Saturday, January 10, 2009

Just Act

I'm always a bit nervous about quoting a Chinese proverb - especially from a fortune cookie - since I'm not sure about authenticity but I thought this was a very worthwhile reminder:

Those who say it cannot be done should not criticize those who are doing it.

I try to be one who is doing.

Leaving Microsoft to Change the World

I picked up this book Leaving Microsoft to Change the World ( as an advance reader's copy in the ALA Exhibits a couple of years ago and only recently picked it up and read it. Such an inspiring story of aligning one's life with a sense of purpose and mission though at the same time honest about some of the costs of doing so. I recommend the book and was prompted to reflection many times but I particular took note of this:

"I also think they were emblematic of humankind's unique ability to create order out of chaos. Much of human advancement depends on overcoming setbacks and making progress despite obstacles and tragedy ... They are aware that they cannot control or change the past, but believe strongly that they can have an influence over the future. Rather than being paralyzed by tragedy, they are catalyzed into action ... In my own life, I had never before responded to a disaster, not had I expected to. We had to invent a lot of it as we went along."

While libraries aren't typically having to respond to natural disasters and their impact on populations already living in extreme and dire need, the economic realities of the current time are causing many of us to realize that we may have to layoff some of our staff or we are struggling because we have already done so. As the information/knowledge/education industries continue to change and as we face new economic times, we too are inventing a lot of it as we go along. The values and mission of our profession and plain human goodness and decency are great guides but we also need our creativity and capacity for connectedness.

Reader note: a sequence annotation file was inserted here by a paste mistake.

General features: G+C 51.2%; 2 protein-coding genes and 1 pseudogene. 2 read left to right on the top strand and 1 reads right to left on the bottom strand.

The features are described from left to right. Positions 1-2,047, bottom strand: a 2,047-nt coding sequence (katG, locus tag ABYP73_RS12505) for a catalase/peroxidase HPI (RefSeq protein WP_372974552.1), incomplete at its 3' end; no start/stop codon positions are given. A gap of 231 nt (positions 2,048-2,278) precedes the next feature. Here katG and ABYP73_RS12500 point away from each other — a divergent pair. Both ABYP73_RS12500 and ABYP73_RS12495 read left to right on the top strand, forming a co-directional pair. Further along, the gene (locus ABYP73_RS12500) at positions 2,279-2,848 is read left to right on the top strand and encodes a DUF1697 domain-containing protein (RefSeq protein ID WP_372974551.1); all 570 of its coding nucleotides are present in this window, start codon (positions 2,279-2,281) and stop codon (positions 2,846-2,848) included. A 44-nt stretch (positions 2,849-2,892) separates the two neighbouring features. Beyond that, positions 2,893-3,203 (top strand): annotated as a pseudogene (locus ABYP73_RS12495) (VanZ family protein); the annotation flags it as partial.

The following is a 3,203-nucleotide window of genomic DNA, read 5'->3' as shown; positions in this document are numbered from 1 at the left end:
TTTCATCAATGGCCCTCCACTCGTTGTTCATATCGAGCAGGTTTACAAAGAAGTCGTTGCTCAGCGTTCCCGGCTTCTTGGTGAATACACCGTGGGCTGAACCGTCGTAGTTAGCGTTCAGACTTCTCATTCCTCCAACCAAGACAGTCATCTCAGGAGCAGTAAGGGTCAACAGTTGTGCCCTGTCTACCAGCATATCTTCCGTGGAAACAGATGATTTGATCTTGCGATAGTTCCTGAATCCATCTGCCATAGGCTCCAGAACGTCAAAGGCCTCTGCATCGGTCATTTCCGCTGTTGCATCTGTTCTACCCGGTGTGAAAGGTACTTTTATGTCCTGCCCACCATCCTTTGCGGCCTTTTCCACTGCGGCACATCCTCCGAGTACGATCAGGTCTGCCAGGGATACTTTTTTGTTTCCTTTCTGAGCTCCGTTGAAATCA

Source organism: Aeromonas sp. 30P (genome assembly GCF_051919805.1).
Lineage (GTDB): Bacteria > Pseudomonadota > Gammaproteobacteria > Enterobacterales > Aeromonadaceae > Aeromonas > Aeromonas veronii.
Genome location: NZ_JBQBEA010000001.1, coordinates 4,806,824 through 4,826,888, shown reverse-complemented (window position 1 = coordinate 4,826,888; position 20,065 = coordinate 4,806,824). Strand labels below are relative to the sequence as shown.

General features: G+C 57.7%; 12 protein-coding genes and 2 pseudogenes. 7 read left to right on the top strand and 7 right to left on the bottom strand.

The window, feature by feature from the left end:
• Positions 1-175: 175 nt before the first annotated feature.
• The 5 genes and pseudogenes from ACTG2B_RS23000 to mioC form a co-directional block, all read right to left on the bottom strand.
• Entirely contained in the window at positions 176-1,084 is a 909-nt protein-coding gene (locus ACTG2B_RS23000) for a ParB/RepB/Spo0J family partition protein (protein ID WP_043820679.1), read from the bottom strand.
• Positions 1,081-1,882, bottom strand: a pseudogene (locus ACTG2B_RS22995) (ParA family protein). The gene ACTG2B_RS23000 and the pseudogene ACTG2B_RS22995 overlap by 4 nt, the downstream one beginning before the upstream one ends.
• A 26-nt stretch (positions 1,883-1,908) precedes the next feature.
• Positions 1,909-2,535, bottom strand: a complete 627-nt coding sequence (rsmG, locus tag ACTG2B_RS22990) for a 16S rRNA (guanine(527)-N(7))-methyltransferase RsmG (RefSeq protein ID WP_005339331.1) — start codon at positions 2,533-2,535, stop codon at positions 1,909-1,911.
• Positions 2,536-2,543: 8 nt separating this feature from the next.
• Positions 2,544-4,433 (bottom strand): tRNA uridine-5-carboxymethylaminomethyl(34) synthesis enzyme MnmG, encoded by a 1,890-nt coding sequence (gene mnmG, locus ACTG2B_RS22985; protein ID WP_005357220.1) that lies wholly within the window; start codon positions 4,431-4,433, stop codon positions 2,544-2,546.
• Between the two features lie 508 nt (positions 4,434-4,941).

Sunday, November 16, 2008

Not Enough

"The conundrum for companies is that good products or services aren't enough."

Chip Heath and Dan Heath
Authors of Made to Stick

Sunday, November 2, 2008

2008 ALA TechSource Gaming, Learning, and Libraries Symposium

Right on the heels of EDUCAUSE, I've been attending the 2008 ALA TechSource Gaming, Learning, and Libraries Symposium.

Prior to the conference I had the great privilege of meeting with my colleagues on the expert panel of the ALA Gaming for Learning project funded by the Verizon Foundation. On Saturday we had an inspiring look at ThinkeringSpace that is exploring how physical and virtual environments might promote creative and critical thinking. I was particularly taken with the power of the "learning by prototyping" approach to creating the ThinkeringSpace and testing its ideas. Especially in projects involving "physicality" it seems like libraries would do well to adopt the "build a prototype and test it out" and perhaps we'd avoid some costly construction mistakes but for web resources and the like prototyping would help us put ideas in front of library users and get their reactions before we are overly invested in a particular approach. Even more though I was inspired by how open the project staff were to our questions and comments and their willingness to seek the best ideas to be had even if they didn't think of them on their own.

Elmhurst College's session on their gaming events was contextualized by the document Learning Reconsidered: A Campus-Wide Focus on the Student Experience and it was excellent to see a framework for the educational and learning impact of co-curricular programming in libraries and involving students in developing the programming. Librarians have a lot to learning from student affairs professionals on how to empower students as leaders of events. This came out as a tip in the session Videogame Night in the Academic Library, which was an outstanding presentation that demonstrated just how rich an academic/intellectual experience a gaming event can be made to be.